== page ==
Senior is 'like having another coach'

The Baltimore Sun

Howard High School wrestler Steve Canterbury is a senior tri-captain on a rebuilding team for the second time in his four-year career with the Lions.

His coach, Sean Alkire, said having Canterbury on the team "is like having another coach." And at Howard, the extra help from the seniors is necessary. This season the squad has 15 freshmen, only one of whom had ever wrestled before the day he walked into the Howard gym for tryouts.

Canterbury, 17, wrestles in the 145-pound weight class, carries a 3.9 weighted grade point average and hopes to attend Loyola or the University of Maryland next season.

Though his record this season is 14-16, he might be considered an overachiever: He competes as a diabetic in what might be considered the harshest of varsity sports - where not only strength and ability are important, but self-discipline in terms of diet and weight watching.

The Lion said he has a goal for the rest of the season and has found a special satisfaction in helping to instruct his teammates.

The coach says you're like another coach out there. Is that how you see it?

"That's kind of how it works because we've got so many freshmen and people who haven't wrestled before. You kind of need someone with experience to help. The coach can't coach 20 pairs of kids at the same time. One person can't do it.

"I feel for the coaches and the situation they're in. And it's cool when you're at a match and you're watching a match and you see one of the kids execute something you taught him and actually do it right."

Why did you start wrestling in seventh grade?

"My brother, Andrew, wrestled. He is 3 years older than me. He made it through his freshman year wrestling here, and I thought I'd try it.

"I also play soccer and lacrosse because my brother did. My whole goal is to beat him at every sport he has ever played."

As I understand it, the wrestling program was in pretty bad shape here, so why did you want to wrestle in this program?

"When you hear about the kind of sport it is, it's like what you want to do. You don't have anyone else to blame. It's just you and the other person on the mat, and it's not about how much you know, but how well you do everything.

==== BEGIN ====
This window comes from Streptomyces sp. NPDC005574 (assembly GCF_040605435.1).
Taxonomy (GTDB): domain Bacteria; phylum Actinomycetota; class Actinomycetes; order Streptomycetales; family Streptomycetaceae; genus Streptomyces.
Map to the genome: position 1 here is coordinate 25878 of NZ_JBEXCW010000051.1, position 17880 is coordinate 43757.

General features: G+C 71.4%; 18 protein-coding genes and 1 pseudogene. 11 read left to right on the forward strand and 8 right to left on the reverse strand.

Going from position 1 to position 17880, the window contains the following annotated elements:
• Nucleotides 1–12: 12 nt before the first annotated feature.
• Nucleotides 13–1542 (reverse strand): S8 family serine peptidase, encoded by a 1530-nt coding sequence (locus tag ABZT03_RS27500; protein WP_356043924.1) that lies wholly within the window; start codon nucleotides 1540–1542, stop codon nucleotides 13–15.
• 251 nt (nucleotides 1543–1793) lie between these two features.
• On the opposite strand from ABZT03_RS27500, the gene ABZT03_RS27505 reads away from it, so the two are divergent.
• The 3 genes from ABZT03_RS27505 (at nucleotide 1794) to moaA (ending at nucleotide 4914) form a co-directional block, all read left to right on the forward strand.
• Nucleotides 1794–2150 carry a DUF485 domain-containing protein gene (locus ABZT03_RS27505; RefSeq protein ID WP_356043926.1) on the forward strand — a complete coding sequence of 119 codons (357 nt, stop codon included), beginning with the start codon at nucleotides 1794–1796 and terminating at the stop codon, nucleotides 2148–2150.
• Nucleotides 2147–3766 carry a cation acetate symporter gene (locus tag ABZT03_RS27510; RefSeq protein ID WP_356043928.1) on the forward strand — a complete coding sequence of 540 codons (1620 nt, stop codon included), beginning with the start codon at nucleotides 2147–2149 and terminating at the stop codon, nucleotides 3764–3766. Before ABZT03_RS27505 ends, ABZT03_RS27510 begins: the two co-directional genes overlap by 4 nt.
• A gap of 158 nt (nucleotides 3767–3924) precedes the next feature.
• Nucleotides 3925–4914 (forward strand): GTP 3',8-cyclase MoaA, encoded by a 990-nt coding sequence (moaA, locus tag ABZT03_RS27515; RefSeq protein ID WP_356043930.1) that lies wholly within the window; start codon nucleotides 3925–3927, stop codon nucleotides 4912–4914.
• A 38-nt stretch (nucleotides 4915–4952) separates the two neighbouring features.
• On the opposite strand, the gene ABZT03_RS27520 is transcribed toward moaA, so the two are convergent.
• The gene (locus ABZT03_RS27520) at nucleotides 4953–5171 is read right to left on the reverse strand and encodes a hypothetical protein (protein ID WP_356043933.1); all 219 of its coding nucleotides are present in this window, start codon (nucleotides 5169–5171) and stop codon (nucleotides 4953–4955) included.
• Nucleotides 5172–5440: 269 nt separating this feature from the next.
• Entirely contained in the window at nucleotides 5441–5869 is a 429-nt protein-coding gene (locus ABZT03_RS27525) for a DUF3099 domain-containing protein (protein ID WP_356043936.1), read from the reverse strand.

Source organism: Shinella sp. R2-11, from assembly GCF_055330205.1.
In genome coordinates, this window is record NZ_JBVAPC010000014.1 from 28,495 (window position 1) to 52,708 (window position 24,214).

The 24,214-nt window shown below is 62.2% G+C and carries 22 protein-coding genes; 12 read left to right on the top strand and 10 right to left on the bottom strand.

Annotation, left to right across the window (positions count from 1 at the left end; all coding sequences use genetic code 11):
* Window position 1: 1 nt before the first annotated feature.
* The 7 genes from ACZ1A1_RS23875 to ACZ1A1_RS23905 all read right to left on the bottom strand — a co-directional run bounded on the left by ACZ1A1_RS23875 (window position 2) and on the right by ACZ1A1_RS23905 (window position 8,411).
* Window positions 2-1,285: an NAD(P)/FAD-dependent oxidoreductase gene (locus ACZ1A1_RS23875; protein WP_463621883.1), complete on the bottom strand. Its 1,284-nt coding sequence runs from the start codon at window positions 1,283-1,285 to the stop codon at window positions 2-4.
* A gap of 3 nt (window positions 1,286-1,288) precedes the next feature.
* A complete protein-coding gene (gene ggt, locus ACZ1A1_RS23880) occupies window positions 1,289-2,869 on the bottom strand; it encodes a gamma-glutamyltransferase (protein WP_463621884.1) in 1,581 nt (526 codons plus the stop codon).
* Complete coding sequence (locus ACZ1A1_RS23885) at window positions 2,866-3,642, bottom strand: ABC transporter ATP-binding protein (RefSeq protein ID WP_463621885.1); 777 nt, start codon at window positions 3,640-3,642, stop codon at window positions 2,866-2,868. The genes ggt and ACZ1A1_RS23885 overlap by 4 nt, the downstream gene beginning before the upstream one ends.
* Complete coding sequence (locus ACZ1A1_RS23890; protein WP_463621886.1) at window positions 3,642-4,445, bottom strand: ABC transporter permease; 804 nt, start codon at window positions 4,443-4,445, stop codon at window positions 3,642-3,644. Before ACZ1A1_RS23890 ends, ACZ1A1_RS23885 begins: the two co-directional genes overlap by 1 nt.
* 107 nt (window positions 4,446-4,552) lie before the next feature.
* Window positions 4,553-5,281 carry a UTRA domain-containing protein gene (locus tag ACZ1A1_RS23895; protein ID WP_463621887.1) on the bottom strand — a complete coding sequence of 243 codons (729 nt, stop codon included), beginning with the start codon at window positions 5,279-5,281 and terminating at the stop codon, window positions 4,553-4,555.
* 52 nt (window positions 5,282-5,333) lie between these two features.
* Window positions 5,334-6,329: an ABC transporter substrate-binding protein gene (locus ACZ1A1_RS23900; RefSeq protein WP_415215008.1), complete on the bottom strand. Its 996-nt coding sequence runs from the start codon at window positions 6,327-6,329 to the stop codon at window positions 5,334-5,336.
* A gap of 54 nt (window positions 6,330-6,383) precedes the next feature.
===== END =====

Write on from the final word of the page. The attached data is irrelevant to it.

"It's appealing."

When we were coming in for this interview, we passed a basketball player eating french fries. You asked if he had a game and he said yes. How do you feel when you see and hear that?

"Disgust. Especially as a wrestler. We have a match tomorrow. I could never do that."

Are you envious?

"Not really. During the wrestling season, I force myself to eat well. I try not to eat any fast food except Chick-fil-A. It's my only exception. I mean it's not worth it to work off all the weight and stuff and then blow it all away with eating bad stuff."

What's the most important lesson wrestling has taught you?

"It teaches you to learn good balance in your life. It's so hard to do school work when you're exhausted. You have to balance practice, matches, eating and homework and I'm a diabetic, so I have to watch what I eat and monitor my blood sugar all the time."

How often do you take a reading?

"If I'm jumpy before a match, I will probably take it every five or 10 minutes. If it's low I drink lots of Gatorade and eat something. That's no fun, because I wind up on the mat full and with a gurgling stomach.

"If it's high, I have to take insulin. I have a pump with a small infusion site. I basically dial up how much and push a button. I've had diabetes since eighth grade."

Do you have a goal for the rest of the season?

"It's the same as every year: to finish well, don't get injured, qualify for the regional tournament [by placing in the top 3 at the Feb. 20-21 county tournament]. It won't be easy. In this county, 145 is a very difficult weight class."

Do you plan to wrestle in college?

"Oh, no. I plan to relax in college. Three sports in high school have been enough."

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